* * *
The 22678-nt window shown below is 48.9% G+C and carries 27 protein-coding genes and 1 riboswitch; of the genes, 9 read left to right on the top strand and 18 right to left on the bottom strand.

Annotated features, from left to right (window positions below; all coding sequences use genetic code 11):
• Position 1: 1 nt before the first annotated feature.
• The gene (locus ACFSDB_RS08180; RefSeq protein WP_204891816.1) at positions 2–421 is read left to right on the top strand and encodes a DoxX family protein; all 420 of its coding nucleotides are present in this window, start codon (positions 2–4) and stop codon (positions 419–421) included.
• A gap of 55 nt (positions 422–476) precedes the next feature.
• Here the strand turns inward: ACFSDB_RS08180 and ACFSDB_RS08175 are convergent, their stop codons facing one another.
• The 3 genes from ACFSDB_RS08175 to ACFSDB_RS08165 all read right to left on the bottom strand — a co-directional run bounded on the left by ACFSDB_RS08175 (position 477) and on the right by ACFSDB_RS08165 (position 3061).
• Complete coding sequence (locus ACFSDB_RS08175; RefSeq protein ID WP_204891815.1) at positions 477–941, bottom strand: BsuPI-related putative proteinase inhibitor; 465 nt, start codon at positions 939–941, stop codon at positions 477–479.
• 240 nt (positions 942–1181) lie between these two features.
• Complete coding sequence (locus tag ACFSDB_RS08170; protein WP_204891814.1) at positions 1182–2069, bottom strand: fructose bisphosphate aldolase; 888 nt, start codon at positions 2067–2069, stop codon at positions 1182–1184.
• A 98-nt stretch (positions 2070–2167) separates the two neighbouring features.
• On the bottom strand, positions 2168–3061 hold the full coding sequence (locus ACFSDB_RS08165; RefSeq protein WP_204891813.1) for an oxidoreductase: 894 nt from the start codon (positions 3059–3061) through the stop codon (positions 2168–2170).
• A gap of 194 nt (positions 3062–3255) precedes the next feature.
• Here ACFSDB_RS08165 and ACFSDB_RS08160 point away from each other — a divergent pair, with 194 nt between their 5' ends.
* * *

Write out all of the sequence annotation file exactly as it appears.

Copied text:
The 22678-nt window shown below is 48.9% G+C and carries 27 protein-coding genes and 1 riboswitch; of the genes, 9 read left to right on the top strand and 18 right to left on the bottom strand.

Annotated features, from left to right (window positions below; all coding sequences use genetic code 11):
• Position 1: 1 nt before the first annotated feature.
• The gene (locus ACFSDB_RS08180; RefSeq protein WP_204891816.1) at positions 2–421 is read left to right on the top strand and encodes a DoxX family protein; all 420 of its coding nucleotides are present in this window, start codon (positions 2–4) and stop codon (positions 419–421) included.
• A gap of 55 nt (positions 422–476) precedes the next feature.
• Here the strand turns inward: ACFSDB_RS08180 and ACFSDB_RS08175 are convergent, their stop codons facing one another.
• The 3 genes from ACFSDB_RS08175 to ACFSDB_RS08165 all read right to left on the bottom strand — a co-directional run bounded on the left by ACFSDB_RS08175 (position 477) and on the right by ACFSDB_RS08165 (position 3061).
• Complete coding sequence (locus ACFSDB_RS08175; RefSeq protein ID WP_204891815.1) at positions 477–941, bottom strand: BsuPI-related putative proteinase inhibitor; 465 nt, start codon at positions 939–941, stop codon at positions 477–479.
• 240 nt (positions 942–1181) lie between these two features.
• Complete coding sequence (locus tag ACFSDB_RS08170; protein WP_204891814.1) at positions 1182–2069, bottom strand: fructose bisphosphate aldolase; 888 nt, start codon at positions 2067–2069, stop codon at positions 1182–1184.
• A 98-nt stretch (positions 2070–2167) separates the two neighbouring features.
• On the bottom strand, positions 2168–3061 hold the full coding sequence (locus ACFSDB_RS08165; RefSeq protein WP_204891813.1) for an oxidoreductase: 894 nt from the start codon (positions 3059–3061) through the stop codon (positions 2168–2170).
• A gap of 194 nt (positions 3062–3255) precedes the next feature.
• Here ACFSDB_RS08165 and ACFSDB_RS08160 point away from each other — a divergent pair, with 194 nt between their 5' ends.